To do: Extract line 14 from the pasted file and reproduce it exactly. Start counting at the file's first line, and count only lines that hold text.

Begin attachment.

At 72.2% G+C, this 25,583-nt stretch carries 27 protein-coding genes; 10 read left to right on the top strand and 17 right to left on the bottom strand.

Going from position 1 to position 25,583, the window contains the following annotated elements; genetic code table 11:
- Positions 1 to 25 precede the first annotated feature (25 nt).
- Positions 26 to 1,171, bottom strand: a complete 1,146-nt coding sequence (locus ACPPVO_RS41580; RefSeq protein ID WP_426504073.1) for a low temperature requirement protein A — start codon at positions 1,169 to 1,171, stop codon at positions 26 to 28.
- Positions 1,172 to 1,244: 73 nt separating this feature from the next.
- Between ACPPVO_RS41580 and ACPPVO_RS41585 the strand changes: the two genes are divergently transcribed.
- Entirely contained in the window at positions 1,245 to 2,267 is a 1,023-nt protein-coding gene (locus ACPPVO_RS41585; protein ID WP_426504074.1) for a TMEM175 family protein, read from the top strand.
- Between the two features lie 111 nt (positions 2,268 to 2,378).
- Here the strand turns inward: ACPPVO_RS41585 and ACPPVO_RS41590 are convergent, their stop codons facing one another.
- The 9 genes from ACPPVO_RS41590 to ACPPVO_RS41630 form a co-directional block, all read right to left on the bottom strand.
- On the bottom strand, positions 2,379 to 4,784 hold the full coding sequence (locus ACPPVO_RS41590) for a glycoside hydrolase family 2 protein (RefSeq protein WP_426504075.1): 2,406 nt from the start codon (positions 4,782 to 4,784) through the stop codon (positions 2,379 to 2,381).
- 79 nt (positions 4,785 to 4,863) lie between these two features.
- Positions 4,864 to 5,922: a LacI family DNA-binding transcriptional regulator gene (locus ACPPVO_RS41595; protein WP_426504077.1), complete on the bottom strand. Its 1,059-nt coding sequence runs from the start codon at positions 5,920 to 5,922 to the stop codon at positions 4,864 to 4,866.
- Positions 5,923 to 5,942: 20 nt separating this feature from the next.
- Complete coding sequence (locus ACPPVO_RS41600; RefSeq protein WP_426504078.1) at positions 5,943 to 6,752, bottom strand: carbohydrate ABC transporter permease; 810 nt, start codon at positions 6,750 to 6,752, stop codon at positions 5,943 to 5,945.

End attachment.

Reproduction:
- Positions 5,923 to 5,942: 20 nt separating this feature from the next.